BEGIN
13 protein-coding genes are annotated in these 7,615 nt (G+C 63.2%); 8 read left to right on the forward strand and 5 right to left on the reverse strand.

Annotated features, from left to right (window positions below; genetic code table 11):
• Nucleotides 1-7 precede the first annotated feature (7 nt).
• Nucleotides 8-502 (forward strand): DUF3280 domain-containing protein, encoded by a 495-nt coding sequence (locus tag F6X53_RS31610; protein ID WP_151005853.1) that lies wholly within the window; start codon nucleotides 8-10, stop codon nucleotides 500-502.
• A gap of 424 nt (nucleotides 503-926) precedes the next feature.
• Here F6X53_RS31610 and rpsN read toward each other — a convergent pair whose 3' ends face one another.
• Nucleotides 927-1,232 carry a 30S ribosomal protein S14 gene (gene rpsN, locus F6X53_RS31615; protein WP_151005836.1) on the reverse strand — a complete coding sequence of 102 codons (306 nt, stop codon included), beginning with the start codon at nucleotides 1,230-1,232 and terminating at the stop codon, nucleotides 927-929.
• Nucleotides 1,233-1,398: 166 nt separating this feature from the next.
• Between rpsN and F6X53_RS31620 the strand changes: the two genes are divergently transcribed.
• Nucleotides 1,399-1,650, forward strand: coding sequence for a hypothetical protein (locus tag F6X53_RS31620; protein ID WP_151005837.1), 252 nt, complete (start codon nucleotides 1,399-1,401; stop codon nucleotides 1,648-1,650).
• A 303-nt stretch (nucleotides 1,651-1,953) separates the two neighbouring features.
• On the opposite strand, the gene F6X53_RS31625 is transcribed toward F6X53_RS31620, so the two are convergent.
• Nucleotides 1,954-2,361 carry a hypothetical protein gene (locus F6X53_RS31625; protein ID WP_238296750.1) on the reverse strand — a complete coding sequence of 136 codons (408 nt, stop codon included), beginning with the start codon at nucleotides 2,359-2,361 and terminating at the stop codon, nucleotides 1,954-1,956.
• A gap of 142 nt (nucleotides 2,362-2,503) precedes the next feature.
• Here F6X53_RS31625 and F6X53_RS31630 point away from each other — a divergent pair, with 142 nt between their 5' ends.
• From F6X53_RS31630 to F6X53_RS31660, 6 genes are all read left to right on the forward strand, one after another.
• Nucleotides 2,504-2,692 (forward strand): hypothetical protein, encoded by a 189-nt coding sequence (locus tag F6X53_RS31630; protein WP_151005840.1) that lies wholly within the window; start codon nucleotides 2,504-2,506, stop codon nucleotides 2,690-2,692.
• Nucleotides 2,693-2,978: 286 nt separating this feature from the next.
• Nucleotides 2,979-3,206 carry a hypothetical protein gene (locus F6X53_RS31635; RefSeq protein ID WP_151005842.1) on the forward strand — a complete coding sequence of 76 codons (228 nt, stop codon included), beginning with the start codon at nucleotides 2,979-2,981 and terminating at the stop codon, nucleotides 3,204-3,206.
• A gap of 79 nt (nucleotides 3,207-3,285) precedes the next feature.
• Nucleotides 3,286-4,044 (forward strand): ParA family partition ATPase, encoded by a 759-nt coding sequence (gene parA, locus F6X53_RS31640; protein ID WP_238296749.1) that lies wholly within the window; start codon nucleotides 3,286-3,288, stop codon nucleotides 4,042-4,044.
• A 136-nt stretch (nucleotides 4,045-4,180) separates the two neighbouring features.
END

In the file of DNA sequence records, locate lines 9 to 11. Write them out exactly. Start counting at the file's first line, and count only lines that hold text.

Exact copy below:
• Between rpsN and F6X53_RS31620 the strand changes: the two genes are divergently transcribed.
• Nucleotides 1,399-1,650, forward strand: coding sequence for a hypothetical protein (locus tag F6X53_RS31620; protein ID WP_151005837.1), 252 nt, complete (start codon nucleotides 1,399-1,401; stop codon nucleotides 1,648-1,650).
• A 303-nt stretch (nucleotides 1,651-1,953) separates the two neighbouring features.